Posts Tagged ‘Geometry’

Key points:

  • The article discusses how algebraic equations can be shown as visual sentences. The example of x+y=4, where x>y is used. The Reception aged children are given two rules to colour them in: “they have to colour in four snails, and the number of brown-coloured snails must be more than the number of yellow-coloured ones.”
  • The author states how remarkable it is that the children of this age can complete this algebraic idea and that staff argue it should make it easier for the children to manipulate equations later in life.
  • The approach to teaching also requires children to discuss their ideas in groups, challenging each other’s answers, explaining their reasoning and arguing with the teacher who deliberately makes mistakes to generate such discussion.
  • It seems that both children and teachers are capable of exceeding perceived expectations through innovative thinking. Clearly, this is just one example and it’s hard to draw conclusions but it would be interesting to see where those children of 2006 are now in Year 5.

Main Reference:

Original Article:

Key points:

  • “Early algebraic thinking in a primary context is not about introducing formal algebraic concepts into the classroom but involves reconsidering how we think about arithmetic.”
  • “arithmetic thinking focuses on product (a focus on arithmetic as a computational tool) and algebraic thinking focuses on process (a focus on the structure of arithmetic) (Malara & Navarra, 2003)”
  • “The aim was to assist 5 year-olds to come to an understanding of the structure of equations, and in particular the use of the equal sign.”
  • “When asked to find the unknown for 7 + 8 = ? + 9, many students express this as 7 + 8 = 15 + 9 = 24.”
  • “Three add 2 is different from 4 add 2. There is a different number on each side. Three add 2 is not equal to 4 add 2. It is different from 4 add 2″. Arithmetic thinking is required when computing the value of the two expressions. Algebraic thinking is required when placing the appropriate language between the expressions. Equals is only applicable if the two expressions are equivalent, that is, have the same value.”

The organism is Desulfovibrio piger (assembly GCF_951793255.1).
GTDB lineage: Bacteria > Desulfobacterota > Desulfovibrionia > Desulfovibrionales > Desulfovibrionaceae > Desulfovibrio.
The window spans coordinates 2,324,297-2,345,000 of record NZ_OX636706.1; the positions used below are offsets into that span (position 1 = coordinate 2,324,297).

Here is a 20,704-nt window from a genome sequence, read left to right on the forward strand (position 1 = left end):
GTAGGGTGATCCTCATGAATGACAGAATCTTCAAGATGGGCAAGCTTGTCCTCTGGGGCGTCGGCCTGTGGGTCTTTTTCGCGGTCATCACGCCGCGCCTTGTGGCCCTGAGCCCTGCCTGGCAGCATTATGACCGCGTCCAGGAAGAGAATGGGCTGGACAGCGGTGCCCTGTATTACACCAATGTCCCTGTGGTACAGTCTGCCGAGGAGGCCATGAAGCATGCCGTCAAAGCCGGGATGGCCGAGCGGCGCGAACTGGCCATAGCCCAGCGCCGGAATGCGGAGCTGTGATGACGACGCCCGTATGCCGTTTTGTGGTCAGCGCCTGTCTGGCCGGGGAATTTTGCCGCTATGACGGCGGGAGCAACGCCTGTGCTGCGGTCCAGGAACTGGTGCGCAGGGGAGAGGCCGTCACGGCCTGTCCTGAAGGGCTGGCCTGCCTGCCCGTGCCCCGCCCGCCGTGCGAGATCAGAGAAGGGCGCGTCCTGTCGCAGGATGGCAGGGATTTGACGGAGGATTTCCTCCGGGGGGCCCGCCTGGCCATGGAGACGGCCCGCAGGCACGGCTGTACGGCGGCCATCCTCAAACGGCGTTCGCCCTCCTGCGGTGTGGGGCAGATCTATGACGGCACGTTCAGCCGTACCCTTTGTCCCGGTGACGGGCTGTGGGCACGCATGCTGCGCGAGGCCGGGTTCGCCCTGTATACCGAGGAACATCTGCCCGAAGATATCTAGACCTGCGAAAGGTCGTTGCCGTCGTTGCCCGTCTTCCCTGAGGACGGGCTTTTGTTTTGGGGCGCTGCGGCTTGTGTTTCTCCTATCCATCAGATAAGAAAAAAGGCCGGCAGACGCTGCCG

• “It is interesting that both Brianna and Ethan spontaneously introduced symbols as short hand for the object: p for pears and b for bananas or an iconic picture of each. In the secondary context this is commonly referred to ‘fruit salad’ algebra where the letter stands for an object instead of variable, and is thinking that we want to discourage. For example, a common misconception in the secondary context is that 3a + 3b stands for 3 apples and 3 bananas instead of a and b standing for any number. In the early years it is important to make the distinction between how we verbally describe number problems and how we represent these problems with symbols. While we say, “Three cars and five trucks,” the convention is to represent this as 3 and 5. Number sentences are made up of numbers.”

References:

  • Malara, N., Navarra, G. (2003) ‘ArAl Project: Arithmetic pathways towards favouring pre-algebraic thinking.’ Bologna, Italy: Pitagora Editrice.
  • Warren, E., Mollinson, A., Oestrich, K. (2009) ‘Equivalence and Equations in Early Years Classrooms.’ Australian Primary Mathematics Classroom, Vol. 14, no. 1, pp. 10-12

After Study Block 1, taught session 2, we were given a reading to look through and digest.

We were given Chapter 5 (pp. 79-104) from “Children’s mathematics 4-15: learning from errors and misconceptions” by Julie Ryan, Julian Williams. (McGraw-Hill International, 2007)

The mistakes children make in mathematics are usually not just ‘mistakes’ – they are often intelligent generalizations from previous learning. Following several decades of academic study of such mistakes, the phrase ‘errors and misconceptions’ has recently entered the vocabulary of mathematics teacher education and has become prominent in the curriculum for initial teacher education.

The popular view of children’s errors and misconceptions is that they should be corrected as soon as possible. The authors contest this, perceiving them as potential windows into children’s mathematics. Errors may diagnose significant ways of thinking and stages in learning that highlight important opportunities for new learning.

This book uses extensive, original data from the authors’ own research on children’s performance, errors and misconceptions across the mathematics curriculum. It progressively develops concepts for teachers to use in organizing their understanding and knowledge of children’s mathematics, offers practical guidance for classroom teaching and concludes with theoretical accounts of learning and teaching.